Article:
Since January 1983, Frontline has served as American public television's flagship public affairs series. Hailed upon its television broadcast debut as "the last best hope for broadcast documentaries," the series' stature over 26 years is reaffirmed through incisive documentaries covering the scope and complexity of the human experience.
Frontline Previous Broadcasts
Dropout Nation (Episode #3020)
KQED 9: Tue, Sep 25, 2012 -- 9:00 PM
What does it take to save a student? Every year, hundreds of thousands of teenagers in the United States quit high school without diplomas -- an epidemic so out of control that nobody knows the exact number. What is clear is that massive dropout rates cripple individual career prospects and cloud the country's future. At Houston's Sharpstown High, once a notorious "dropout factory," a high-stakes experiment is under way to rescue students from the edge. Frontline spent a semester immersed in Sharpstown to produce a portrait of four students in crisis and the teachers, counselors and principal waging a daily, personal struggle to get them to graduation. A troubling and inspiring journey through the maze of an inner-city high school, "Dropout Nation" investigates the causes, challenges and potential solutions of a national emergency.
- KQED Life: Thu, Sep 27, 2012 -- 2:00 AM
- KQED Life: Wed, Sep 26, 2012 -- 8:00 PM
- KQED Channel 9: Wed, Sep 26, 2012 -- 3:00 AM
- KQED 9: Wed, Sep 26, 2012 -- 3:00 AM
- KQED Channel 9: Tue, Sep 25, 2012 -- 9:00 PM
The Battle for Syria (Episode #3019H)
KQED 9: Tue, Sep 18, 2012 -- 10:00 PM
As fighting rages in the streets of Syria's largest city, FRONTLINE producer Jamie Doran and correspondent Ghaith Abdul-Ahad journey to the heart of the insurgency, inside the rebel groups that are waging a full-scale assault on the forces of President Bashar al-Assad. Within "liberated zones" near the city of Aleppo, the rebels not only fight the Syrian Army, but struggle against each other in a bitter rivalry between secular and Islamist fighters. The Battle For Syria is an unprecedented portrait of Syria's rebel leaders, the toll of the war on civilians and the outlines of a potential struggle for power in post-Assad Syria. Also this hour: a look inside the House of Assad.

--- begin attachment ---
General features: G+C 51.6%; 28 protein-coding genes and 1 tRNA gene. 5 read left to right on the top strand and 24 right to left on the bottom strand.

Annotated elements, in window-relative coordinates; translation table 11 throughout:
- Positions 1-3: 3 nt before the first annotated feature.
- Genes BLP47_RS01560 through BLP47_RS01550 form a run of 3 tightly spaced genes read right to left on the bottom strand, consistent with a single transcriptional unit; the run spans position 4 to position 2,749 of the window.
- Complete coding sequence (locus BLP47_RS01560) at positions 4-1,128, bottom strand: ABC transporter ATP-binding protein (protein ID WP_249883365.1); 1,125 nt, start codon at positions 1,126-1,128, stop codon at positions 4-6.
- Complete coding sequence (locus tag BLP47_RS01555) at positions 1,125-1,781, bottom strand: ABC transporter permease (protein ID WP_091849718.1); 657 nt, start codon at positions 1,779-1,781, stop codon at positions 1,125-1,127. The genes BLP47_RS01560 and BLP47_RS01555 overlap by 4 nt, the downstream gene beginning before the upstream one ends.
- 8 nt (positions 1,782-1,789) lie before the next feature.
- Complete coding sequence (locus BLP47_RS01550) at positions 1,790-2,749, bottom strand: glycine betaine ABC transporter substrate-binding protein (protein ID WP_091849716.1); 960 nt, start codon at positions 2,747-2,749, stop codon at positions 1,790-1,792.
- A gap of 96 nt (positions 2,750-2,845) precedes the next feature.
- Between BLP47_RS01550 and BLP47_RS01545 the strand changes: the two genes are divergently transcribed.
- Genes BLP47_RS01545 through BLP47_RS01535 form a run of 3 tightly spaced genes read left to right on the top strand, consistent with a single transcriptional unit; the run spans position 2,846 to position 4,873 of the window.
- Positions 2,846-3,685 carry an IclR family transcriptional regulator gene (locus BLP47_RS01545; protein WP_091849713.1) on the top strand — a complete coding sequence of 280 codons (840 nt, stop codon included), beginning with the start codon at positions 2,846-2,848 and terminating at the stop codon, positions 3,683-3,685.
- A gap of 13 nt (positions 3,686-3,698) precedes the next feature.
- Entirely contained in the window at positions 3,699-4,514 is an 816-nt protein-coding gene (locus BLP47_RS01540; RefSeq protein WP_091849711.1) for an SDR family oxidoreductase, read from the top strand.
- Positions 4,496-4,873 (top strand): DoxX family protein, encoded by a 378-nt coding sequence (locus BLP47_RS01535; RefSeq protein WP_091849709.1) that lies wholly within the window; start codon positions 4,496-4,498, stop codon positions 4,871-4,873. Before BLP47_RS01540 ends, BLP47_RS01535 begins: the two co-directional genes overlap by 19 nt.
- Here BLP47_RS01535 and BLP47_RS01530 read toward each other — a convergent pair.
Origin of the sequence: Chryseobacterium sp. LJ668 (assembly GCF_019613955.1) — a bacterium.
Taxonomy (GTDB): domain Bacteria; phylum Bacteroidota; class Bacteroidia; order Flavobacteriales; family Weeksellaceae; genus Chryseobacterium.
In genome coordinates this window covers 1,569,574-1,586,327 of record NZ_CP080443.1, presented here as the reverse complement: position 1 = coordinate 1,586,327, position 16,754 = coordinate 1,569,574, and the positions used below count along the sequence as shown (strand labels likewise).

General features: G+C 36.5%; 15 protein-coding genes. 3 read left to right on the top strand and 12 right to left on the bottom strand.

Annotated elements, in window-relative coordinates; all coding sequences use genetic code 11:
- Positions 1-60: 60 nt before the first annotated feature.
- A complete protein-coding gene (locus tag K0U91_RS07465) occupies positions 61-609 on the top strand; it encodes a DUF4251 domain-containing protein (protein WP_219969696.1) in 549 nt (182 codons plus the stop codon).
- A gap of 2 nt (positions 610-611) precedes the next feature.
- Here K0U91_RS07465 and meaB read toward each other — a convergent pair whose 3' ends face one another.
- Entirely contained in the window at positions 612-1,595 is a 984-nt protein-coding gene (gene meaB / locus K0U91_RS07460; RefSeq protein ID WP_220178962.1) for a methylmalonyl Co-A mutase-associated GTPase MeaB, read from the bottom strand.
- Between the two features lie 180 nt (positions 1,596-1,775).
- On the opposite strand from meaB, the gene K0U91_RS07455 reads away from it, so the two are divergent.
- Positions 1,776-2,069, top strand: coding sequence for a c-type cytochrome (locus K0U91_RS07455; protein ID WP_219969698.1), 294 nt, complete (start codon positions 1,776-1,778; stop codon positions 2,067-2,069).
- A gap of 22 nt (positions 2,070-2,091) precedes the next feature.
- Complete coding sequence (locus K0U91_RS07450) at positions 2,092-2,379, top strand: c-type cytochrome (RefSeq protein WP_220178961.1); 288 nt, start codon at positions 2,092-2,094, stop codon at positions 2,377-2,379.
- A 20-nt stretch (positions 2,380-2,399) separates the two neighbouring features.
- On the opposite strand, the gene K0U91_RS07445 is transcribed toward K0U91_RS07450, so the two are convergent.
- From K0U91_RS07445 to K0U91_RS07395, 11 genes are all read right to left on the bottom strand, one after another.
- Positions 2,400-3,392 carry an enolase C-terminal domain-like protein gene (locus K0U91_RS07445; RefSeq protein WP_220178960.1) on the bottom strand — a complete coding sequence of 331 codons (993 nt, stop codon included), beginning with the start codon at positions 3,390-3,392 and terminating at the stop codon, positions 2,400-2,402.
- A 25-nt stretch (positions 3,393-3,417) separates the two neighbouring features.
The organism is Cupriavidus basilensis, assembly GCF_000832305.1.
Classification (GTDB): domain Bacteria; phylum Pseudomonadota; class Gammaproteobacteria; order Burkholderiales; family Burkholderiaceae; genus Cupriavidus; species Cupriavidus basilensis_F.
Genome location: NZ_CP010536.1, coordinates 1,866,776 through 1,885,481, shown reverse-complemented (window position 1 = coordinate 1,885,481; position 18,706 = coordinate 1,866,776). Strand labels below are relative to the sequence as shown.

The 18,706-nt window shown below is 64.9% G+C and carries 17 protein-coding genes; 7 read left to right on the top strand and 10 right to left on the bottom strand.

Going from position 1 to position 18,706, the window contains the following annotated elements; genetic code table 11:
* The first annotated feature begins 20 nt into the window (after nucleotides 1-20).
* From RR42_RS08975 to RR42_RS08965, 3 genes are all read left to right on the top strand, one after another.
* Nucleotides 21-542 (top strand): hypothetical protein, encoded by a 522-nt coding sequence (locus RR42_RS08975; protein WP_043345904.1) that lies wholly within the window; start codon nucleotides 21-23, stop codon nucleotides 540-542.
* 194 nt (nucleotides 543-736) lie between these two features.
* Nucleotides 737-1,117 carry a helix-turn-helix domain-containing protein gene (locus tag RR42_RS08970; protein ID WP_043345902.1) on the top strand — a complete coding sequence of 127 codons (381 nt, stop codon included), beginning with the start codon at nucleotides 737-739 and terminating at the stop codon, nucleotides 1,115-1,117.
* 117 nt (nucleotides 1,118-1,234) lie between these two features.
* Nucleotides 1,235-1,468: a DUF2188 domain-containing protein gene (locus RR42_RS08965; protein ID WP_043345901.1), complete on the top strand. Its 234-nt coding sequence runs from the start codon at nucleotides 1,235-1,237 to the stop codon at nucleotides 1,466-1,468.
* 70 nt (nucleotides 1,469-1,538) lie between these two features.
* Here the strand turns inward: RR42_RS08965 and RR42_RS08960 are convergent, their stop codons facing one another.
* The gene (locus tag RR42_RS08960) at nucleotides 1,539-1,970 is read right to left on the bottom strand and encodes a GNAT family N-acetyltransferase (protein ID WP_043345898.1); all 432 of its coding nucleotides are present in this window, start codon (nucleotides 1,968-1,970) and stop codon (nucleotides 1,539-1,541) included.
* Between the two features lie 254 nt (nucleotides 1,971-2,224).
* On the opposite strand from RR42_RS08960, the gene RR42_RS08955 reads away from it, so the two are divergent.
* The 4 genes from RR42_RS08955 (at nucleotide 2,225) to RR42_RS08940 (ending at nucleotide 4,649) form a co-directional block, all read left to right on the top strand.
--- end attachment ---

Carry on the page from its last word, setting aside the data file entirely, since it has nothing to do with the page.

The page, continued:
- KQED Life: Thu, Sep 20, 2012 -- 3:00 AM
- KQED Life: Wed, Sep 19, 2012 -- 9:00 PM
- KQED 9: Wed, Sep 19, 2012 -- 4:00 AM
My Father, My Brother and Me (Episode #2707H)
KQED 9: Tue, Sep 11, 2012 -- 11:00 PM
In 2004, journalist Dave Iverson received the same news that had been delivered to his father and older brother years earlier: He had Parkinson's disease, a degenerative neurological disorder that affects about one million Americans. In this Frontline and ITVS joint production, Iverson sets off on a personal journey to explore the scientific, ethical, and political debate that surrounds Parkinson's, a disease at the center of the ongoing controversy over embryonic stem cell research. Iverson talks to scientists on the cutting edge of new cures and therapies -- not only for Parkinson's, but a number of other major neurological conditions. And he has conversations with fellow Parkinson's sufferers like actor Michael J. Fox and writer Michael Kinsley.
- KQED Life: Thu, Sep 13, 2012 -- 4:00 AM
- KQED Life: Wed, Sep 12, 2012 -- 10:00 PM
- KQED 9: Wed, Sep 12, 2012 -- 5:00 AM